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SYDNEY, Australia – The nation once renowned for the world’s most secure borders and toughest stance on illegal aliens is today a country of open borders, overflowing detention centers and surging illegal arrivals.

To add insult to injury, late last month an illegal alien was arrested in connection to the sexual assault of an Australian university student.

Australian Jimmy Kelly, with a lifelong interest in border protection, cautioned that it “takes years” for the full extent of border security failure to manifest.

“Just a few years ago we were the envy of the world with this stuff. Everyone knew not to mess with Australia. To come through the right channels or be detained and sent home. We were tough and patriotic. So, almost no one tried for almost seven years,” he said.

“Then the Australian left took over the government and now, it’s open slather, and we have no control over our borders and little idea who is here. Who knows what or who we’ve let in?”

Immigration has become political dynamite in Australian politics. The story of how the nation went from an uncompromising belief in the fundamental need to protect its borders to the collapse of border security carries important lessons for Americans.

So, just how did it happen?

2001 and the Tampa affair

In 2001, the conservative federal government was faced with a surge in the number of people attempting to reach Australia illegally by boat. In the two years previous, the nation had received a new wave of approximately 9500 unauthorized boat arrivals seeking asylum, predominately from the Middle East. This number was more than triple the number of arrivals between 1976 and 1994.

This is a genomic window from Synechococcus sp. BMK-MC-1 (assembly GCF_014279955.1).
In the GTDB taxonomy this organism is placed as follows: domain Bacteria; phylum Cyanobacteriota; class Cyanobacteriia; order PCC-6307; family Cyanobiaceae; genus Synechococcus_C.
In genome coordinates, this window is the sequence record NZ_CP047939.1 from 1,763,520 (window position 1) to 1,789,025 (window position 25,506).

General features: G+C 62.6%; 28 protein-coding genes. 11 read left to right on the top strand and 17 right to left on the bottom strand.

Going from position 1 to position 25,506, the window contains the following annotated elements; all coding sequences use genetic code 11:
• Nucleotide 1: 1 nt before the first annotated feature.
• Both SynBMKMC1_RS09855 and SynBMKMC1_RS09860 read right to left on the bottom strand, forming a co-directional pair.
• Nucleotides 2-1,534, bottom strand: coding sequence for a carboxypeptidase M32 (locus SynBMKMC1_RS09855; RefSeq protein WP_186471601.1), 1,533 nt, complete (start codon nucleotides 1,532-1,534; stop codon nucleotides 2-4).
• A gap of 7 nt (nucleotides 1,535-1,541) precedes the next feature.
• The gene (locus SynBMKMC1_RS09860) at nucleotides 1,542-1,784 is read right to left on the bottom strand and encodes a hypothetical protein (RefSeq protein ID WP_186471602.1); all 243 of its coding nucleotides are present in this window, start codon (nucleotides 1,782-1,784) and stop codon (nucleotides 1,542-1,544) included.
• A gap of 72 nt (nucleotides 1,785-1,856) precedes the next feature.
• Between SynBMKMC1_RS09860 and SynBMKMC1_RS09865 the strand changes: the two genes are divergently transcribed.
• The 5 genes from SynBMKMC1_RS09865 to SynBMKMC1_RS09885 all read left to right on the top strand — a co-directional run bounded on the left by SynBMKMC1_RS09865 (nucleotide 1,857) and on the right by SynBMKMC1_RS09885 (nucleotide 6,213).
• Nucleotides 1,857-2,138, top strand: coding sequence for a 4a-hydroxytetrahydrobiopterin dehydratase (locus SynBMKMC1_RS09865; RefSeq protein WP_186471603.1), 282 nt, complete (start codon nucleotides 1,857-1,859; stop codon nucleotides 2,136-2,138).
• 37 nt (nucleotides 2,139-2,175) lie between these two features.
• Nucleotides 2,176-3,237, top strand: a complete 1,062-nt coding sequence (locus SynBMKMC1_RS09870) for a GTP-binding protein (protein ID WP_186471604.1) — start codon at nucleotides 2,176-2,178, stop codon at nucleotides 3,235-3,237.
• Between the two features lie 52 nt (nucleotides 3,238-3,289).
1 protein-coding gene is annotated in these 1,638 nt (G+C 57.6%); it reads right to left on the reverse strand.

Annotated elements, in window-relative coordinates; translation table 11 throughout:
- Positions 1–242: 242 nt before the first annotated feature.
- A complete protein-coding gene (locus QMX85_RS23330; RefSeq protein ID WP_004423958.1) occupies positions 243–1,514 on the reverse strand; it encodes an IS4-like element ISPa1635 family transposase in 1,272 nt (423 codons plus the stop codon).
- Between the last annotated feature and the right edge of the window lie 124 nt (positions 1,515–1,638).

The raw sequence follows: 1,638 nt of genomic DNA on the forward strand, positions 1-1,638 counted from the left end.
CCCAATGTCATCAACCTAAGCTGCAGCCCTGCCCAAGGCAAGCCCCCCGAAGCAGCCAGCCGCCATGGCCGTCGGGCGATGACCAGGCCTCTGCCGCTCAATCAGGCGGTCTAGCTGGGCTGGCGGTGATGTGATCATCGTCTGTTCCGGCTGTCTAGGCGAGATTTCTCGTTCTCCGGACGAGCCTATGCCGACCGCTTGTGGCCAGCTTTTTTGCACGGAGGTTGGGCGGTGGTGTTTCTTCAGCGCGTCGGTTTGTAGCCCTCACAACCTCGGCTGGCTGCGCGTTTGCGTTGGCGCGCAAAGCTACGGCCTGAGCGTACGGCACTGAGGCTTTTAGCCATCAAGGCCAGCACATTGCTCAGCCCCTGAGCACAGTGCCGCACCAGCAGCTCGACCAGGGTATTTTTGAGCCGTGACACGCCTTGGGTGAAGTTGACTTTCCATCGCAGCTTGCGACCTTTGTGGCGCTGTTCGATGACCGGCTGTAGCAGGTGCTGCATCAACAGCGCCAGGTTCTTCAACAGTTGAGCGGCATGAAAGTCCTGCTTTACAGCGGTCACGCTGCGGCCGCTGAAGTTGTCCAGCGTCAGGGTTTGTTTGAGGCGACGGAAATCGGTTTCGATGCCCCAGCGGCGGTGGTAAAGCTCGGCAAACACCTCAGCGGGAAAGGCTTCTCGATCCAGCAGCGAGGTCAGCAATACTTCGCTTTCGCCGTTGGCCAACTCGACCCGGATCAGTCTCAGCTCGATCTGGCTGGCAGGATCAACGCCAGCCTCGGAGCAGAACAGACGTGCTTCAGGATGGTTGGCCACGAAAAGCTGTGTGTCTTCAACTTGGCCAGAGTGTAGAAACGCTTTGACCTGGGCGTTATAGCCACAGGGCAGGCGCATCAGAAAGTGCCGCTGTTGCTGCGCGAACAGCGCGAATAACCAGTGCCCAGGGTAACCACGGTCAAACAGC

Then came the Tampa affair.

John Howard

A Norwegian freighter, the Tampa rescued 433 illegals aliens from their sinking vessel, which was en route to Australia. The Tampa asked for permission to enter Australian waters but was denied, with the Australian government threatening to prosecute the ship’s captain as a “people smuggler.”

When it defied the instructions and entered Australian waters, then-Prime Minister John Howard ordered the boat be boarded and halted by Australian Special Forces. The illegals never made it to Australia. But the incident sparked a major diplomatic clash between Australia and center-left Norway, which reported Australia to the United Nations for human rights violations.